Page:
A lack-lustre summer with below-average TEMPERATURES. Using the CET series, the two months July and August had anomalies some 1.8 & 1.1C below LTA. Of the three 'standard' summer months, July was the COLDEST (and WETTEST). Two of weekends in that month in the south had RAINFALL of 40mm or more in 24hr. A marked lack of SUNSHINE, with just 80h at Aber (North Wales), and 86h at Aldergrove (Belfast). The summer was dominated by westerly winds (succession of depressions). This is thought by many to have been the worst summer in the second half of the 20th century taking the country as a whole, and specifically, looking at the southeast of England/London, probably the worst using a combination of DULL skies & low TEMPERATURES in the entire century.


I only have acess to complete year figures for Eastbourne for 1954 but they show the second worst yearly sunshine hours total (only just eclipsed by 1981) with only 1661.5 hours compared to a 1950 - 2006 average of 1848.5 hours. There were only 4.6 hours of daily sunshine in 1954 compared to the average over the 1950 - 2006 period of 5.9 hours.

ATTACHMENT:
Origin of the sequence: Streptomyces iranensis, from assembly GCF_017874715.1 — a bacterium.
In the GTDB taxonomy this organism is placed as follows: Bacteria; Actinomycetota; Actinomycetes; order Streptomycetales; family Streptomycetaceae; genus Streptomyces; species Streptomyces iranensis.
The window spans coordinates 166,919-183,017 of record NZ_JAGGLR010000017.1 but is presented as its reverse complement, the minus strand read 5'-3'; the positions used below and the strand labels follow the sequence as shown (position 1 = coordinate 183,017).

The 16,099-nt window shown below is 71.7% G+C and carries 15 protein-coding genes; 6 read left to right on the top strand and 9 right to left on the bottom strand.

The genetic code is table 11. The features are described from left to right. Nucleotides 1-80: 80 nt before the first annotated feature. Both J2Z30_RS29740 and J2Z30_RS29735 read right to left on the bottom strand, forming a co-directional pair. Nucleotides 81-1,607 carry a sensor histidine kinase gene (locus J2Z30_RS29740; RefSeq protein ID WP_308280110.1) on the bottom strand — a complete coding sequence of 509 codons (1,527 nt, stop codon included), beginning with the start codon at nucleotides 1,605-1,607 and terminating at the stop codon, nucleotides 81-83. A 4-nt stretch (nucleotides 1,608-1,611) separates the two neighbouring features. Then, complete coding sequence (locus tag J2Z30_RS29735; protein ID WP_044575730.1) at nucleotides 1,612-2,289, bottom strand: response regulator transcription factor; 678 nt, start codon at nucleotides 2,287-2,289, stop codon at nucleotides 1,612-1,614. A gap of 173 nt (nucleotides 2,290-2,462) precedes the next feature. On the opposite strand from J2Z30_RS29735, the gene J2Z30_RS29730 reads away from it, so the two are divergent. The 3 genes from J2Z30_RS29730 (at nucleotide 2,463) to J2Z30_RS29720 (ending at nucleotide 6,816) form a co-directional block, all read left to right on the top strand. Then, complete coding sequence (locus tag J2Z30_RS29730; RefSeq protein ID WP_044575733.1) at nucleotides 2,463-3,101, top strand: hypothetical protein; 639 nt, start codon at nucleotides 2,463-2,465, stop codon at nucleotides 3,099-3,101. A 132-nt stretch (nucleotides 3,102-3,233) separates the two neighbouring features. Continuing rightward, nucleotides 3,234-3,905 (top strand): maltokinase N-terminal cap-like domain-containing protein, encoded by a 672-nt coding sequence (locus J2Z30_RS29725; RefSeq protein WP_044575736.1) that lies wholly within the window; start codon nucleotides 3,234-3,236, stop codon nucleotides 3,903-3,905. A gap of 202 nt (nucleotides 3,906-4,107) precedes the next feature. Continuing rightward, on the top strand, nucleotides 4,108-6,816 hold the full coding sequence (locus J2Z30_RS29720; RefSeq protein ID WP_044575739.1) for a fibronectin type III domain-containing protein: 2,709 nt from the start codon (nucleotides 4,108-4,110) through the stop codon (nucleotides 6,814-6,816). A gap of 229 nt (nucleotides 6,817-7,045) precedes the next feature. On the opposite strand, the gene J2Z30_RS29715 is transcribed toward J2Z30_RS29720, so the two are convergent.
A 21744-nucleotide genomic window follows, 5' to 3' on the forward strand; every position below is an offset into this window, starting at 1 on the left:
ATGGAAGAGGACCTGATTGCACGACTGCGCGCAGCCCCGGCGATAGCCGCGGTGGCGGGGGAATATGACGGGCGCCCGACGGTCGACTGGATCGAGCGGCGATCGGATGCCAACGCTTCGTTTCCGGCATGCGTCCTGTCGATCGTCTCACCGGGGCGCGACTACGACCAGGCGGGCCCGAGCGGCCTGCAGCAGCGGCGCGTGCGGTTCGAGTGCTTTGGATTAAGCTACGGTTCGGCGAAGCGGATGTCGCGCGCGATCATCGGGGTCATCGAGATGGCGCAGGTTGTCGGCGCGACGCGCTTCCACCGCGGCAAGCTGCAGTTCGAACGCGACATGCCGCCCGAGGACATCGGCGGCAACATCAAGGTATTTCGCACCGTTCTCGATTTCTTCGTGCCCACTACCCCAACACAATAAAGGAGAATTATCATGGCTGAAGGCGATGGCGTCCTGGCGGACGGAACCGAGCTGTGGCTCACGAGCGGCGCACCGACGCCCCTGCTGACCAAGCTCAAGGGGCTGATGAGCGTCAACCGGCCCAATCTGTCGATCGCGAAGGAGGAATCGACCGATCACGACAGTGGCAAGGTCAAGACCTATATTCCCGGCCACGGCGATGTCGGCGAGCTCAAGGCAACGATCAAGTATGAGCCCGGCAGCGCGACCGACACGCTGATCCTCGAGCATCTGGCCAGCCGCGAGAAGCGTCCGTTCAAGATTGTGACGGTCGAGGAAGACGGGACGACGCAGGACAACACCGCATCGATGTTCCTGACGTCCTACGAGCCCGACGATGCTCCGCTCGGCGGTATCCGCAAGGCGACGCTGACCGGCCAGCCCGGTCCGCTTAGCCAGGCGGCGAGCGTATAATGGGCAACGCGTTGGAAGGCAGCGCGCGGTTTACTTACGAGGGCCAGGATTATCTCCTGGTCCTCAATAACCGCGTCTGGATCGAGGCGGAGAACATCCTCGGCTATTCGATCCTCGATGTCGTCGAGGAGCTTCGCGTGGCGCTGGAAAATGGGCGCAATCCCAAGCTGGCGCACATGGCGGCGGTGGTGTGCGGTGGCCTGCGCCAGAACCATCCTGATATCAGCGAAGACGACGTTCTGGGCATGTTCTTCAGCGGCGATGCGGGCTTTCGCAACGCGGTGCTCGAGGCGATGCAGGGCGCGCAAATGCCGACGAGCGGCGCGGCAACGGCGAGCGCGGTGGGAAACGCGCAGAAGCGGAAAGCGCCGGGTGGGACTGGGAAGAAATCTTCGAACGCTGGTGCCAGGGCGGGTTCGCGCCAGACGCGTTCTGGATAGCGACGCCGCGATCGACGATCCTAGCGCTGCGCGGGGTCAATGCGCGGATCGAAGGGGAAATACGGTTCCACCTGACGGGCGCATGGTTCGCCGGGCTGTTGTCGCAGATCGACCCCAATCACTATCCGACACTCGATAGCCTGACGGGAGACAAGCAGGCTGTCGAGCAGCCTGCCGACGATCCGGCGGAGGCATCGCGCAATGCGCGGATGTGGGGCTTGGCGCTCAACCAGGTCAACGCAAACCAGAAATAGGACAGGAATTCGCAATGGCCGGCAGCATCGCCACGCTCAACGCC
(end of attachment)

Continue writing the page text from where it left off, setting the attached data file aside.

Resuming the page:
On 30 June of this year, visible from all over Britain, there was a near-total eclipse of the sun. The skies darkened, and the sun disappeared. As an event it was largely superfluous since the clouds had been blotting out the sun nearly all month, and would continue doing so for the rest of the summer – easily the most depressing one of the second half of the century. There was rain, especially in August, but mostly this summer was drab and grey. At Tynemouth in August, there was no sun whatsoever between the 16th and 24th. After all this, it was no surprise that September couldn't rouse itself to any sustained fine weather, and so Britain slipped seamlessly into the chill of autumn. Indeed, the only cheering thing about this summer was that on 4 July rationing came to an end in Britain after 14 very long years.


Extract from the Directors' Report Cosens & Company Ltd, Weymouth dated 28th February 1955

The weather during the 1954 Season was almost the worst on record. Weather experts tell us it was the wettest Season since 1946, the coldest since 1920 and the least amount of sunshine since 1912. So far as the Company are concerned there were 13 blank days at Bournemouth and 49 trips had to be cancelled, whilst at Weymouth there were 8 blank days, 71 trips to Lulworth Cove had to be cancelled, and there were 14 days when no work could be carried out on the Weymouth beach. These were adverse factors which could not have been foreseen and, of course, seriously affected the Revenue from Excursion Services


June 1954 also saw the odd phenomenon of 'frog rain' in Sutton Coldfield. Baby frogs, no bigger than a thumbnail, were said to have fallen from the sky during a heavy rain shower. The downpour lasted for around five minutes, depositing thousands of the amphibians!